As I write this, I’m sitting in the kitchen looking out our window with my toddler sitting to my right, watching circle time on YouTube, and my spouse remote officing (is that a word?) at the end of the table.
These are unfamiliar times in which we find ourselves. Our homes that have been places of rest and comfort are now multipurpose spaces for co-working and educational instruction.
I have only left the house to do groceries, and not every week at that. We have begun week four of this new normal, where the starts and stops of the workweek that were once bookended by the weekend--a natural pause in the rhythms of the week--feel like they all blend together.
And yet when I step outside, there are some things that feel familiar. The birds eating out of the bird feeder. Text threads with friends across the country. FaceTimes with nieces and nephews. The bees hanging around the plants just outside our doorstep. Even my spiritual communities have continued their cadences, albeit the spaces where we gather look a little different.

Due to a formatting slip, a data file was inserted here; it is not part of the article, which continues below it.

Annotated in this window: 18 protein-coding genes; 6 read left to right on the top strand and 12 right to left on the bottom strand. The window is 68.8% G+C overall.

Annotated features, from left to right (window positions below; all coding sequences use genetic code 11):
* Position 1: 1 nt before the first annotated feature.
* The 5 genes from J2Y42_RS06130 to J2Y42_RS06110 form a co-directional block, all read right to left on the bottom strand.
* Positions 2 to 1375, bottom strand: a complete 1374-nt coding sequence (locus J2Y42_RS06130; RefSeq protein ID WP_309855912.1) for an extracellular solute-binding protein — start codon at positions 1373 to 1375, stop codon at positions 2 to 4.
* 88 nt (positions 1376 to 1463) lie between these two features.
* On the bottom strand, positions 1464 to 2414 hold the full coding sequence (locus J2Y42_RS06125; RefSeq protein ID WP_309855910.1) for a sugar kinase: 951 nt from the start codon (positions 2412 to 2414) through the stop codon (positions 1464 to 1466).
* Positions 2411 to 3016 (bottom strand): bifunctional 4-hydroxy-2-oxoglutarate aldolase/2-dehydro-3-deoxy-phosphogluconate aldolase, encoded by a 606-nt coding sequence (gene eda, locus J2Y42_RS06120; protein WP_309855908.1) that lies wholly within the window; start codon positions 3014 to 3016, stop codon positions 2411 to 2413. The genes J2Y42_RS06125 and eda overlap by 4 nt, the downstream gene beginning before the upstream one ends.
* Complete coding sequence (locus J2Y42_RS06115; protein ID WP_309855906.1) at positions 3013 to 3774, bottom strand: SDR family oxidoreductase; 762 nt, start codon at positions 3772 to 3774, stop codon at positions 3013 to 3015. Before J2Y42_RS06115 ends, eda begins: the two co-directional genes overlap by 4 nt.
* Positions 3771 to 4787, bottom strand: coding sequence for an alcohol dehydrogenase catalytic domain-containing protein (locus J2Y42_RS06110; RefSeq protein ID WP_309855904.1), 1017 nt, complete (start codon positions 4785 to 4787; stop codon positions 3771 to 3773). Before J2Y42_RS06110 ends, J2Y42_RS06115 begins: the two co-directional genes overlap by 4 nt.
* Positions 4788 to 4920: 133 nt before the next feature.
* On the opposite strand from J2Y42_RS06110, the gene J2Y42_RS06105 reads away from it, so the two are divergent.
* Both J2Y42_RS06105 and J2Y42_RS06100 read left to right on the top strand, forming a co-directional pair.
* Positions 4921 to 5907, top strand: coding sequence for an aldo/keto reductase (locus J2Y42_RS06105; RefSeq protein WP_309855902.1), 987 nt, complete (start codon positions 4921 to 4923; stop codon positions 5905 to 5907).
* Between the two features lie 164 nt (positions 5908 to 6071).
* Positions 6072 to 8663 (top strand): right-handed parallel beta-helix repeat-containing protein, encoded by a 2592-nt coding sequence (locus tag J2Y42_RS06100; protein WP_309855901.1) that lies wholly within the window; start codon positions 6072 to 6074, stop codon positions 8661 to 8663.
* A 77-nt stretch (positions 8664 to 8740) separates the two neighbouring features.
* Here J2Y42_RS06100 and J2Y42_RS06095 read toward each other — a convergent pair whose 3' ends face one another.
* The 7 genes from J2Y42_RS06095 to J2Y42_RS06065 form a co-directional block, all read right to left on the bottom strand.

As a deaconess in The United Methodist Church--a lay order whose lifetime call is to ministries of love, justice, and service--doing things virtually demands creativity in the ways we follow the mandates Jesus left for his disciples: Alleviate suffering; Eradicate causes of injustice and all that robs life of dignity and worth; Facilitate the development of full human potential; and Share in building global community through the church universal.